[custom:mwc15]Huawei has just officially introduced its first Android Wear smartwatch, the aptly named Huawei Watch, and it's getting some crazy attention. Well deserved attention, at that, because it's the best looking Android Wear watch we've seen yet.
Sadly we're not expecting to see it on store shelves any time soon, Huawei executives said tentatively "middle of the year," but that doesn't stop us getting our hands all over it in Barcelona at MWC. And that's exactly what we did.
Huawei isn't playing around with its first entry into the smartwatch arena. With a body constructed from cold-forged stainless steel and a Sapphire Crystal lens, this is about the closest in terms of construction and materials of any smartwatch out there right now to traditional timepieces. Traditionally watches aren't disposable items. You buy one, you wear it every day, you keep it for years. Whether the internals or the support from Android Wear continues that long isn't the discussion for today, but you should be able to do that with the Huawei Watch at least from the perspective of the hardware.
One pretty neat design touch is the crown that's been moved up to the 2-o-clock position on the watch. Huawei says this is because it's a button, not a traditional watch crown that would be turned. And you know what? It's the right decision. Your hand (presuming you're wearing it on your left wrist) will naturally curl around the bezel, so it works.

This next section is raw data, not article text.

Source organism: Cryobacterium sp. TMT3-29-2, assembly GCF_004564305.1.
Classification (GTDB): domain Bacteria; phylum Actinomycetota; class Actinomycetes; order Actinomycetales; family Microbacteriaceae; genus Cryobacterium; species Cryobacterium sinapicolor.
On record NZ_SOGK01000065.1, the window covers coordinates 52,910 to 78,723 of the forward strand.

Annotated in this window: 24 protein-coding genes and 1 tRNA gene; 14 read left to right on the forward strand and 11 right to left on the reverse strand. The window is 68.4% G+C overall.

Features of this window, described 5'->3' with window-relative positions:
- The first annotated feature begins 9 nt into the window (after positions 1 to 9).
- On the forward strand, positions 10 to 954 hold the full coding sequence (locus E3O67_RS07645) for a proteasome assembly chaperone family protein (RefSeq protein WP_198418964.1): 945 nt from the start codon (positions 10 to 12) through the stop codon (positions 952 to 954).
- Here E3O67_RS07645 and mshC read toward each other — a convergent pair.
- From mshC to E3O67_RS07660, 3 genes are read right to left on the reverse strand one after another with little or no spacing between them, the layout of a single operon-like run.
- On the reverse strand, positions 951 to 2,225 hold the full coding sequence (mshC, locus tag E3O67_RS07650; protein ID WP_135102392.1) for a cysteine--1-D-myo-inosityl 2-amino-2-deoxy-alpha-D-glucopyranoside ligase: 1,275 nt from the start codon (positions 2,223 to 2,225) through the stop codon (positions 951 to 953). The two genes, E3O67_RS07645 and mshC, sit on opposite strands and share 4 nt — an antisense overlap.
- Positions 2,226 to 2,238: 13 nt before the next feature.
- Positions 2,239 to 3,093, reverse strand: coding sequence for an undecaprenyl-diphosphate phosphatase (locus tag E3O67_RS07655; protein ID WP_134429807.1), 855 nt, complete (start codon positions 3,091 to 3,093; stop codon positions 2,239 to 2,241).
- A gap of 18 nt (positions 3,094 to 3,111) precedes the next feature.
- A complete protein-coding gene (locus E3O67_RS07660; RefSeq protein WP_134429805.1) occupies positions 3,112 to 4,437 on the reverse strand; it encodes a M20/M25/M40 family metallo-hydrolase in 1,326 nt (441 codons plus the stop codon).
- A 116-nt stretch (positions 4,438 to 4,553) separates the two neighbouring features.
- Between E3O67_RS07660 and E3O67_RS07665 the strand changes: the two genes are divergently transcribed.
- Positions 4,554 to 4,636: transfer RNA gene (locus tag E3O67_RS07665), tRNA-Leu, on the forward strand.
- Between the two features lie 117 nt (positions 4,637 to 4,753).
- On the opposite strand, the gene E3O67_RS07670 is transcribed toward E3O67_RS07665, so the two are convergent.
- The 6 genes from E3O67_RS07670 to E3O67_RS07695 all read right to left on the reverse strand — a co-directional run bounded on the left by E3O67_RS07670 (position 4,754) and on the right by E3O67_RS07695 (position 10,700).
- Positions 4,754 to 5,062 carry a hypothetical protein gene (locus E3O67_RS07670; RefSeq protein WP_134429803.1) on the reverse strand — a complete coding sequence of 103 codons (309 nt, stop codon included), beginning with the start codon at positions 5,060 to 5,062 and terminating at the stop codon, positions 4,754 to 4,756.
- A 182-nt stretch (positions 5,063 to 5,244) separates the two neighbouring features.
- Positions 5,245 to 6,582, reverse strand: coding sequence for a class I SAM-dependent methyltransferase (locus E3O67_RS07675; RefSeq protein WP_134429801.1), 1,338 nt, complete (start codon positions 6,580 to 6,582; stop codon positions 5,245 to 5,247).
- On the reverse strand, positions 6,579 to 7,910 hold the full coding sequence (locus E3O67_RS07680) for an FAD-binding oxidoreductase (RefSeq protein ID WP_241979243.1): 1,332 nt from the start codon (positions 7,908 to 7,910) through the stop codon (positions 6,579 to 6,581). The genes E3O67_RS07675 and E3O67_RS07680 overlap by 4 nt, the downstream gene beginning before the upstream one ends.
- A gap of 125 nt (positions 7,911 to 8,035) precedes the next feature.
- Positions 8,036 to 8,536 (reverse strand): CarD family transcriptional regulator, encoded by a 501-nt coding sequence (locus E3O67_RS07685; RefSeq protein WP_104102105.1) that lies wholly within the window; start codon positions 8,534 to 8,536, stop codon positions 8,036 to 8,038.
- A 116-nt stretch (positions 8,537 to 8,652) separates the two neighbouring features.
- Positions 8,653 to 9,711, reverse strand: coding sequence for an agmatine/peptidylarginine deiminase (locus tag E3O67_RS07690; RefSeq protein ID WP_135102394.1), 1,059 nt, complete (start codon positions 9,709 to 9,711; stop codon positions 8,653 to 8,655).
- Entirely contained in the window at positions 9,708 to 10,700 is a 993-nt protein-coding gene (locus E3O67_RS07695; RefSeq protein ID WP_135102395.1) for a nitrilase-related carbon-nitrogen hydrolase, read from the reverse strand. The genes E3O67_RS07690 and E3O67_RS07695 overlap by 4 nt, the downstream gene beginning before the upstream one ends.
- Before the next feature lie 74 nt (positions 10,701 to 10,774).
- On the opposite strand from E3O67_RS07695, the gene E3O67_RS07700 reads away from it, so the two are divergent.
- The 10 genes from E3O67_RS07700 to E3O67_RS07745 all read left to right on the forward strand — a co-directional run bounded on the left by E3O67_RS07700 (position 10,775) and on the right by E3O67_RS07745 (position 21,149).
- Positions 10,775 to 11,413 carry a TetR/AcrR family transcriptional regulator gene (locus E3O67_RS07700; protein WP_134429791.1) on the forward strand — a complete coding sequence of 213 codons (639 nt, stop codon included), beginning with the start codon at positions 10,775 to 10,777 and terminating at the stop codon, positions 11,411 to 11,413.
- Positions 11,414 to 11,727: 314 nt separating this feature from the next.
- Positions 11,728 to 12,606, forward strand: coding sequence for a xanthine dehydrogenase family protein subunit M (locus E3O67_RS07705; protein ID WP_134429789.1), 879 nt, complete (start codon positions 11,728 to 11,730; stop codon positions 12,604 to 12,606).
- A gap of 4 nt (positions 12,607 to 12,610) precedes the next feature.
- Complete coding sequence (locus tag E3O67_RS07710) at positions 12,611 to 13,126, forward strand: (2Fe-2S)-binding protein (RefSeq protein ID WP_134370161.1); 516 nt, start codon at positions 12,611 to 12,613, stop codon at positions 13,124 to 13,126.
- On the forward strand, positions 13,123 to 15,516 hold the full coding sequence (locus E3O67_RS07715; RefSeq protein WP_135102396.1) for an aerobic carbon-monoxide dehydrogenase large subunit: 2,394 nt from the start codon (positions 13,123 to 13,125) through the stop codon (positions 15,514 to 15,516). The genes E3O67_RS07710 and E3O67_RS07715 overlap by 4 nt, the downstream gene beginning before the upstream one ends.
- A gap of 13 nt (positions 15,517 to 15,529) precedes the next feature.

Moving on to the display, and CEO, Richard Yu, proudly declared the Huawei Watch to have the best looking screen of any current Android Wear watch. At 400x400 it's a higher resolution than the competition and it's extremely nice to look at. Sat next to the Moto 360 with a slightly larger and 320x290 resolution display, the difference is noticeable. Huawei Watch has a 42 mm diameter, so the whole watch face is narrower than the 360. And it's not that thick, either. Compared to a traditional watch, it's about on par.
In tandem with this is the news that Huawei will offer narrower watch bands targeted at female buyers. Traditional watches often feature narrow bands for this target market, and Huawei is going to be doing the same. The bands on display at the event showcase just some of the ideas they're working on right now, including a bunch of metal, mesh options, traditional metal links and various leather options in different finishes and colors. But with a standard 18mm lug you're free to swap it out for your own favorites.
Oh, and folks will want to know about the charger. Huawei Watch charges with magnetic pins on the back, similar to several other current Android Wear watches. It has a little hockey puck style charging dock you sit it in, and that's about it. No fancy wireless charging or anything like that.
To say we're impressed with the Huawei Watch would be accurate. The demo units available were locked to demo mode, so we haven't been able to see first hand Huawei's activity tracking app just yet. But what we have seen has left a mark. The combination of design and materials has produced something special. The biggest disappointment is that we'll have to wait until potentially June/July to wear it.